[We want to] solve those problems with things like AI, image processing, wearable devices. We have GPS, but indoor navigation is the next frontier of navigation. A lot of people — MIT students, big companies, Apple, Google — they’re people with good intentions who develop things for people that are blind. And the problem is that they have generally never talked to someone who’s blind. It’s a product that’s made without user input in the design process and a lot of testing, and it’s particularly challenging in this field to miss the market, spending a lot of money on a product and then missing the market, because it’s a small population. You really have to thread the needle and get the product right when you get into the market. A lot of companies are missing that. 

There’s a product that came to market that was a device that had sonar in a wristwatch. So it basically emitted a signal that bounced off of [objects] and came back and gave you a vibration on your wrist. The closer you got to objects, the quicker the vibration went. Sounds pretty cool. People could use that. In fact, they went to [the] MassChallenge [startup competition.] We had a donor that put up $50,000 for the first prize. They won the first prize, and then they were like, “How do we get users?” It turned out that people who were blind wore this for a month and took it off. They said, “It seems kind of cool, but I really don’t know what to do with it.” 

It’s hard to find people who are blind and visually impaired and who are willing to test your products. So knowing that I thought, OK, Perkins can be the broker here.

We know the players. We have the dean of the MIT engineering school on our board; we know Apple and IBM and Google — they come and talk to us and ask us questions; we know consumer appliance companies. Companies that make refrigerators and stoves with touchscreens instead of knobs are a disaster for blind people. So our value add isn’t that we know about artificial intelligence better than the innovators, but we know how to find the user community that can guide the development of a wearable device…that’s usable for a person who is blind.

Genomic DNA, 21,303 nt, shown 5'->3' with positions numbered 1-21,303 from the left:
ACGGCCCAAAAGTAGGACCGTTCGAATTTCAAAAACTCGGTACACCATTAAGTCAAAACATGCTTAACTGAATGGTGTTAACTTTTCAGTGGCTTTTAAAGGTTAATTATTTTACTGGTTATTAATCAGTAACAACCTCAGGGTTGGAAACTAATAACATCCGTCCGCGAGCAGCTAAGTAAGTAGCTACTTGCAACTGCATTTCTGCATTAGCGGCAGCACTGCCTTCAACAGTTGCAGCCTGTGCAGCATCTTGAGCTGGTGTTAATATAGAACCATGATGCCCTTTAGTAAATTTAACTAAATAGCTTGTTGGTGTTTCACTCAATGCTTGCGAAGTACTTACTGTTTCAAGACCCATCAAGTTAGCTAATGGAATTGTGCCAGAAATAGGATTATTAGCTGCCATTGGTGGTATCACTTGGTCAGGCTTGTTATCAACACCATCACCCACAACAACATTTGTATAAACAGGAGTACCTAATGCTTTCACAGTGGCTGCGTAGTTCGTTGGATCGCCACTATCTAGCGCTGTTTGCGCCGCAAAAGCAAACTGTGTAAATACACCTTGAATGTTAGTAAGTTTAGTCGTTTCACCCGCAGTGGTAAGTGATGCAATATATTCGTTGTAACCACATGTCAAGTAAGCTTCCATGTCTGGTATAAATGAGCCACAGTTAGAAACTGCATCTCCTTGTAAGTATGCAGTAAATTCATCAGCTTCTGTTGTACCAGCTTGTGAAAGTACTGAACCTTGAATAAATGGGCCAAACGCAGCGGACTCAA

I believe the innovation process, public or private, is about uncovering an unmet need of a customer that’s worth solving.

Is there any difference on how to apply innovation in nonprofits, versus how it’s done at tech startups and large companies? 

What’s common about the two is there is a customer and there is a search for an unmet need. I believe the innovation process, public or private, is about uncovering an unmet need of a customer that’s worth solving. If you’re in the private sector, it’s worth solving for bigger and bigger dollars, depending on the market size. In a mission-driven organization, it’s worth solving in terms of social impact, but it starts not in the lab — it’s uncovering this unmet problem. 

If you look at Perkins and say, who’s the customer, the customers are children and young adults, their parents, teachers that need training, ministries of education around the world, and school districts we serve. That’s actually a market segmentation challenge. They’re each different, and we have a portfolio of products and services for each of them. You may be aware that we have a mechanical typewriter that types Braille. It was invented in the 1950s. It’s still the leading device of its kind in the world. It’s not a growing market. That’s a mature market, but it’s very, very needed today. Electronic devices will be the next generation of what happens in Braille. 

So what’s different about the private sector versus the public sector? In the private sector, you sort of uncover things like, people are frustrated with getting cabs, then ask what if we had a shared system, and people go, “Oh yeah, jump on it, that’s a great idea.” In the non-profit sector, you kind of get a confused look, like, “We’re going to do something with that? And how would we even do that?” I’ll give you an example — something that I started that didn’t exist at all at Perkins, but it was built [to address] one of the biggest problems in our field, which is unemployment. Adults in the US who are blind or visually impaired, only about 30 or 40 percent of them are employed. There’s a bunch of reasons behind it, more than we’d want to go into here. But it’s tackle-able, so we said, well, let’s do something about it. 

We did a whole research and design thinking process. We ended up designing an eight-week training program in customer service skills, called Career Launch. We take young adults and we train them in that area, because you don’t have to be able to see to deliver a great customer experience over the phone. There’s a tremendous need in the workforce for people who have these skills.